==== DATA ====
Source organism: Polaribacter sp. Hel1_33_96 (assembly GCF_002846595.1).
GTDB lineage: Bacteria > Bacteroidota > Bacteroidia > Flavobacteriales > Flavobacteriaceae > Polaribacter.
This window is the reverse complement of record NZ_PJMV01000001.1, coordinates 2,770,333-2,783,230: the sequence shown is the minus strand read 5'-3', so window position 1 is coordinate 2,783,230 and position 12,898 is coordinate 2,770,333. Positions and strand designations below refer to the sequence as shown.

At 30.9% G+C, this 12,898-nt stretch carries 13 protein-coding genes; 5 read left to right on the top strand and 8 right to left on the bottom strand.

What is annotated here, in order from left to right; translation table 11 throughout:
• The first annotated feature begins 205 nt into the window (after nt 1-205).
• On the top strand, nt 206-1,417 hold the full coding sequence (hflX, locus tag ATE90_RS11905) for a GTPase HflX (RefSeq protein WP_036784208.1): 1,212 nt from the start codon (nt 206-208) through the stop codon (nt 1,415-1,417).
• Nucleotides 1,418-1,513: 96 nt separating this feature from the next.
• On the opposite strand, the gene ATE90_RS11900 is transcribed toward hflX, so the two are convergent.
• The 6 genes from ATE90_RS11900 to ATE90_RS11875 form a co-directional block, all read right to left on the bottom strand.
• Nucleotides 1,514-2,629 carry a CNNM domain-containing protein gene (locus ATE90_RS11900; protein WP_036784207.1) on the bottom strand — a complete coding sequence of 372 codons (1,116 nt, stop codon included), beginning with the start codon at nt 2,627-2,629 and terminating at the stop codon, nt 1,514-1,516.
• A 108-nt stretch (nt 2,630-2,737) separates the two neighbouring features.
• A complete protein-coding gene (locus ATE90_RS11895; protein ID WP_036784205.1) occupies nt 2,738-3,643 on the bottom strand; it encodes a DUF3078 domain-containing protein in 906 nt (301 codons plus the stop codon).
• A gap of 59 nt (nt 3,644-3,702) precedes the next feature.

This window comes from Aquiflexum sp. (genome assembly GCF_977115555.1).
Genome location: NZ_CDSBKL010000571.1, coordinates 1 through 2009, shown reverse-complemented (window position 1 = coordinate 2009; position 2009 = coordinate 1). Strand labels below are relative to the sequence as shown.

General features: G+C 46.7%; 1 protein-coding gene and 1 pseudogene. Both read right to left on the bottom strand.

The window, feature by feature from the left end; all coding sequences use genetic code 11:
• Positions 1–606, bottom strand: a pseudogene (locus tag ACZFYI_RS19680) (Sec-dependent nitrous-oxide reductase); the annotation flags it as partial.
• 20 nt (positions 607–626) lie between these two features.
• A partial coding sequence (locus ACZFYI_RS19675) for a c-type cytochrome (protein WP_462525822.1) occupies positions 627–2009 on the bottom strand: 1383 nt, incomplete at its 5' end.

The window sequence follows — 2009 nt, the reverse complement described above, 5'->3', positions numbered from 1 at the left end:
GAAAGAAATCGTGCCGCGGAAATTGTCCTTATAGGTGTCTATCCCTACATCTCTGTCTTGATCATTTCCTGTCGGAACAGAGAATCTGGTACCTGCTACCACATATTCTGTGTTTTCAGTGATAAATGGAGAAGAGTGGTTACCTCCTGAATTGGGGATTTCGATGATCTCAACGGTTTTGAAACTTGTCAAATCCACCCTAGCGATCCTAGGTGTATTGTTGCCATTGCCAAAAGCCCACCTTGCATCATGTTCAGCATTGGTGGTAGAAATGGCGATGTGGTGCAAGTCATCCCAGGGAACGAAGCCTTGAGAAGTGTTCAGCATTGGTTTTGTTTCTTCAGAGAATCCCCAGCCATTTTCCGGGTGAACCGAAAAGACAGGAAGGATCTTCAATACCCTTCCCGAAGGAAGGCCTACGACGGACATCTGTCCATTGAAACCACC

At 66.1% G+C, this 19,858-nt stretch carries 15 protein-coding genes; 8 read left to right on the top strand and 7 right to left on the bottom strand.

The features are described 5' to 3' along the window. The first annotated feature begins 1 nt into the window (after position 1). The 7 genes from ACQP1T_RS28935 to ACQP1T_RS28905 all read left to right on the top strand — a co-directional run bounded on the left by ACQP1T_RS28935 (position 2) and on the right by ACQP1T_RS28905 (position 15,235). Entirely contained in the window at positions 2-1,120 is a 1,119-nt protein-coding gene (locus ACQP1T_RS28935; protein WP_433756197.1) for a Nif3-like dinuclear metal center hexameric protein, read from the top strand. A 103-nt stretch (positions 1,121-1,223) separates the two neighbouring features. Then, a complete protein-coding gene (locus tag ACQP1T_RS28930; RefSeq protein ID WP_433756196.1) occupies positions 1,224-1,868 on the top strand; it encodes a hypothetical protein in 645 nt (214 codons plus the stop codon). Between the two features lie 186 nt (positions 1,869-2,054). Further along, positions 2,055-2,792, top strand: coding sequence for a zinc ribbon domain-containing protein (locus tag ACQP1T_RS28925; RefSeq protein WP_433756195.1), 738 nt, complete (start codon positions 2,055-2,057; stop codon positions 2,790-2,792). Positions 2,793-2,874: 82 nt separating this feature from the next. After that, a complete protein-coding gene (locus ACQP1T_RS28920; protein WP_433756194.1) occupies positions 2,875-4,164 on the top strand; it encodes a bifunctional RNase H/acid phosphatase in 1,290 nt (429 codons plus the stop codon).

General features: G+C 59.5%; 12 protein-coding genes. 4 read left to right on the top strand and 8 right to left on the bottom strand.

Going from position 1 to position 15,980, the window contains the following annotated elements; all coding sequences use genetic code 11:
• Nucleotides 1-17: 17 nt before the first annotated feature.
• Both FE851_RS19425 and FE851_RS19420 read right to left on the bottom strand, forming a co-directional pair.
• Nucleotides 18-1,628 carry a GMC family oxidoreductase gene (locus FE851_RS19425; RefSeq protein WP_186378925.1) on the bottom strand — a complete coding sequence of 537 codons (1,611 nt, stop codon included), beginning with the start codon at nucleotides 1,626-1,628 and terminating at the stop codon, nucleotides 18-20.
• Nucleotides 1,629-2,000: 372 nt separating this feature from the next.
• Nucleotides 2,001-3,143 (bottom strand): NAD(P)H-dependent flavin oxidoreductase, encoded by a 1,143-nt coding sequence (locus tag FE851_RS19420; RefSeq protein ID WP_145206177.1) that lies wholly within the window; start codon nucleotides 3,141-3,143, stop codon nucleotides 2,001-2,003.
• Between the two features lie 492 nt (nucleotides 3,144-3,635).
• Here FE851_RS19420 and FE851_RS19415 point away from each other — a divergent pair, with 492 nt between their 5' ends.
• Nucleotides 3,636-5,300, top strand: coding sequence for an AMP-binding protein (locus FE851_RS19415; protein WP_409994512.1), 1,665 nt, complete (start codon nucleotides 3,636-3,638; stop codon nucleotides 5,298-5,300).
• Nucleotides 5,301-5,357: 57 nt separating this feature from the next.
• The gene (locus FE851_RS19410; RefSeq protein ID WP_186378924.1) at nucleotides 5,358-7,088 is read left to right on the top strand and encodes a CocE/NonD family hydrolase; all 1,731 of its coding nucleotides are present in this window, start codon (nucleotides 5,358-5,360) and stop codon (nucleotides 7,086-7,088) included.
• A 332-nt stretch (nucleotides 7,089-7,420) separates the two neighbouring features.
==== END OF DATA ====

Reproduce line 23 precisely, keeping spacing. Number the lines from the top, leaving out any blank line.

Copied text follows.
GAAAGAAATCGTGCCGCGGAAATTGTCCTTATAGGTGTCTATCCCTACATCTCTGTCTTGATCATTTCCTGTCGGAACAGAGAATCTGGTACCTGCTACCACATATTCTGTGTTTTCAGTGATAAATGGAGAAGAGTGGTTACCTCCTGAATTGGGGATTTCGATGATCTCAACGGTTTTGAAACTTGTCAAATCCACCCTAGCGATCCTAGGTGTATTGTTGCCATTGCCAAAAGCCCACCTTGCATCATGTTCAGCATTGGTGGTAGAAATGGCGATGTGGTGCAAGTCATCCCAGGGAACGAAGCCTTGAGAAGTGTTCAGCATTGGTTTTGTTTCTTCAGAGAATCCCCAGCCATTTTCCGGGTGAACCGAAAAGACAGGAAGGATCTTCAATACCCTTCCCGAAGGAAGGCCTACGACGGACATCTGTCCATTGAAACCACC